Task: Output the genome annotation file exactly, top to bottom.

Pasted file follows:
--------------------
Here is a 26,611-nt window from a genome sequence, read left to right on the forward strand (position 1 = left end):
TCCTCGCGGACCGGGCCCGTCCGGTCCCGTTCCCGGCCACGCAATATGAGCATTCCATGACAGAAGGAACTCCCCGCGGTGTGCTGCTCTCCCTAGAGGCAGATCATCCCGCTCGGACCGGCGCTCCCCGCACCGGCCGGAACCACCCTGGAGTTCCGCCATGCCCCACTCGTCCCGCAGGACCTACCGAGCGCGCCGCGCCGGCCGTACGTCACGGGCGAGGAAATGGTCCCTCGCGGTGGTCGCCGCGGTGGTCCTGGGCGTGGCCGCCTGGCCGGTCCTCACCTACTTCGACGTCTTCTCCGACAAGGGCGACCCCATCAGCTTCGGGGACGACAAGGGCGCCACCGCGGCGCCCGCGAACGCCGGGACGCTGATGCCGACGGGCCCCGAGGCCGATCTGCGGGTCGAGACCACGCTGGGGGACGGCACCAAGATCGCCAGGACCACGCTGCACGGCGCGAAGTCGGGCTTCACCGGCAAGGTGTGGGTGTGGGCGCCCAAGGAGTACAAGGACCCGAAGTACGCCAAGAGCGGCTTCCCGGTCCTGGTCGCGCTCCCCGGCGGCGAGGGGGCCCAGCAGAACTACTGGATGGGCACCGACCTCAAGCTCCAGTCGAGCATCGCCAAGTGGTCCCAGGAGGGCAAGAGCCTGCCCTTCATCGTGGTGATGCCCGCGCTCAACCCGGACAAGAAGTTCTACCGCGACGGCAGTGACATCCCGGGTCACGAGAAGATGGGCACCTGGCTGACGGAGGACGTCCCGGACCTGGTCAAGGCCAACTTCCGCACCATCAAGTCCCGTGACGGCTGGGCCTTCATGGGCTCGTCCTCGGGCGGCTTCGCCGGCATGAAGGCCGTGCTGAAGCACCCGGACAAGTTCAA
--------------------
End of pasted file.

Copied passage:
Here is a 26,611-nt window from a genome sequence, read left to right on the forward strand (position 1 = left end):
TCCTCGCGGACCGGGCCCGTCCGGTCCCGTTCCCGGCCACGCAATATGAGCATTCCATGACAGAAGGAACTCCCCGCGGTGTGCTGCTCTCCCTAGAGGCAGATCATCCCGCTCGGACCGGCGCTCCCCGCACCGGCCGGAACCACCCTGGAGTTCCGCCATGCCCCACTCGTCCCGCAGGACCTACCGAGCGCGCCGCGCCGGCCGTACGTCACGGGCGAGGAAATGGTCCCTCGCGGTGGTCGCCGCGGTGGTCCTGGGCGTGGCCGCCTGGCCGGTCCTCACCTACTTCGACGTCTTCTCCGACAAGGGCGACCCCATCAGCTTCGGGGACGACAAGGGCGCCACCGCGGCGCCCGCGAACGCCGGGACGCTGATGCCGACGGGCCCCGAGGCCGATCTGCGGGTCGAGACCACGCTGGGGGACGGCACCAAGATCGCCAGGACCACGCTGCACGGCGCGAAGTCGGGCTTCACCGGCAAGGTGTGGGTGTGGGCGCCCAAGGAGTACAAGGACCCGAAGTACGCCAAGAGCGGCTTCCCGGTCCTGGTCGCGCTCCCCGGCGGCGAGGGGGCCCAGCAGAACTACTGGATGGGCACCGACCTCAAGCTCCAGTCGAGCATCGCCAAGTGGTCCCAGGAGGGCAAGAGCCTGCCCTTCATCGTGGTGATGCCCGCGCTCAACCCGGACAAGAAGTTCTACCGCGACGGCAGTGACATCCCGGGTCACGAGAAGATGGGCACCTGGCTGACGGAGGACGTCCCGGACCTGGTCAAGGCCAACTTCCGCACCATCAAGTCCCGTGACGGCTGGGCCTTCATGGGCTCGTCCTCGGGCGGCTTCGCCGGCATGAAGGCCGTGCTGAAGCACCCGGACAAGTTCAA